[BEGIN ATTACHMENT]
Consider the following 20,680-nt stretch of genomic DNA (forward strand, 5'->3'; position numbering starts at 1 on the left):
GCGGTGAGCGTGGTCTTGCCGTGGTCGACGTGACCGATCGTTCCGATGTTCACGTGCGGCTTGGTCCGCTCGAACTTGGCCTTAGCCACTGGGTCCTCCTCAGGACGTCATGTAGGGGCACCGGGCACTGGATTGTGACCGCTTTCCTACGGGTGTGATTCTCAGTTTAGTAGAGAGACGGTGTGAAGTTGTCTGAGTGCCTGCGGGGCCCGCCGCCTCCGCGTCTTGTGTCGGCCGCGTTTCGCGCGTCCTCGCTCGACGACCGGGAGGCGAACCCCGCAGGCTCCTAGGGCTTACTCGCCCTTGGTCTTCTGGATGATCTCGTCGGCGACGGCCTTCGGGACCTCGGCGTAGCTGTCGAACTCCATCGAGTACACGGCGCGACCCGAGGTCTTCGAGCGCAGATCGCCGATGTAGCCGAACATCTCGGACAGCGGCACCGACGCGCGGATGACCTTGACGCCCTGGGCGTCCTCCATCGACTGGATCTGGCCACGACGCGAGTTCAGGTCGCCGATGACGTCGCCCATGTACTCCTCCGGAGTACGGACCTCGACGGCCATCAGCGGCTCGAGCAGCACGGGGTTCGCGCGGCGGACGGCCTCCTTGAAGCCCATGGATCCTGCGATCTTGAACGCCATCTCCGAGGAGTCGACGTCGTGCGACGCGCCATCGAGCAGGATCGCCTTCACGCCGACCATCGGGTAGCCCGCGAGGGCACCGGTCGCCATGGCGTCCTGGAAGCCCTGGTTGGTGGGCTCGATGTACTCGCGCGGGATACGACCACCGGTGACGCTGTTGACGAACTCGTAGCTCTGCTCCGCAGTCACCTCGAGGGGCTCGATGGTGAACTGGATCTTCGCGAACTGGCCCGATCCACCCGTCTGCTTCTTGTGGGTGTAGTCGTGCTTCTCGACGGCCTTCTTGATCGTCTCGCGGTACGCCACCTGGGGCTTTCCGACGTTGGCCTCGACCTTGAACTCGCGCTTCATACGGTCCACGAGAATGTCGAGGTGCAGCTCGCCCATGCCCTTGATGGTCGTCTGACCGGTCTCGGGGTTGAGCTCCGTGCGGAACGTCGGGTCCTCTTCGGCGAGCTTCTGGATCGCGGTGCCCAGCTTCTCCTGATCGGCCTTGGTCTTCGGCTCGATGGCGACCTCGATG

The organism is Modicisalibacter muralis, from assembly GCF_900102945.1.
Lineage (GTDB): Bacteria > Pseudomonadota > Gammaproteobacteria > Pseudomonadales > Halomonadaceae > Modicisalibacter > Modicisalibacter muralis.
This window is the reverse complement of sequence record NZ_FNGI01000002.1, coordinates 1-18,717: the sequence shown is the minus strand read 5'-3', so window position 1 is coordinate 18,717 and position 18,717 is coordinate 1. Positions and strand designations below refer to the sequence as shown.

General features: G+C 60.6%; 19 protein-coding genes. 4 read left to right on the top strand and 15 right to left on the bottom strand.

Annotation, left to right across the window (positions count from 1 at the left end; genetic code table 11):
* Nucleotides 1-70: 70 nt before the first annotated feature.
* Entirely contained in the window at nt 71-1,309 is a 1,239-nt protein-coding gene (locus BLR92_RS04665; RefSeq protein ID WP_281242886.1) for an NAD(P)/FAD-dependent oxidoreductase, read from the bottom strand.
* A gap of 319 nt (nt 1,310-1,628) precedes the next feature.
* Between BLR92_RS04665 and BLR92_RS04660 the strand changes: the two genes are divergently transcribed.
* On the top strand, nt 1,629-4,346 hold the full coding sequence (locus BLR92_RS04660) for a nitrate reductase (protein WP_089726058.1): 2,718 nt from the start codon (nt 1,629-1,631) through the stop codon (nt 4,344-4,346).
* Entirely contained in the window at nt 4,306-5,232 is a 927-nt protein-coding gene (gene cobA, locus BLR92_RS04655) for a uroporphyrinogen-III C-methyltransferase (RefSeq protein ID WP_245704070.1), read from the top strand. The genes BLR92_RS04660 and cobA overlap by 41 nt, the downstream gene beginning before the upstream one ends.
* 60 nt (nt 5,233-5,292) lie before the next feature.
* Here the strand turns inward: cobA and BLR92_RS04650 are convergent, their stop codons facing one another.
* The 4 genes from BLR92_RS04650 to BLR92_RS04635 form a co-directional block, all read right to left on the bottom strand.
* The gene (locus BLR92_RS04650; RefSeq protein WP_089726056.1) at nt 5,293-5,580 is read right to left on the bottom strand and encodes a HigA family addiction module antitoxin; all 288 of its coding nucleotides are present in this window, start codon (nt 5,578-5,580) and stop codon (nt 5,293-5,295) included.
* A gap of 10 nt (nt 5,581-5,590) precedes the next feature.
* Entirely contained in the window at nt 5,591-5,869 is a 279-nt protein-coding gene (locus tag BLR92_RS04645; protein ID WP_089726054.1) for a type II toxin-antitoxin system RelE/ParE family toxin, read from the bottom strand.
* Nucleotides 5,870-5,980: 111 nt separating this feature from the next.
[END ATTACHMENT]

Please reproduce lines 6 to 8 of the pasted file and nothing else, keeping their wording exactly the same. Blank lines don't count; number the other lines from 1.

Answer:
General features: G+C 60.6%; 19 protein-coding genes. 4 read left to right on the top strand and 15 right to left on the bottom strand.

Annotation, left to right across the window (positions count from 1 at the left end; genetic code table 11):
* Nucleotides 1-70: 70 nt before the first annotated feature.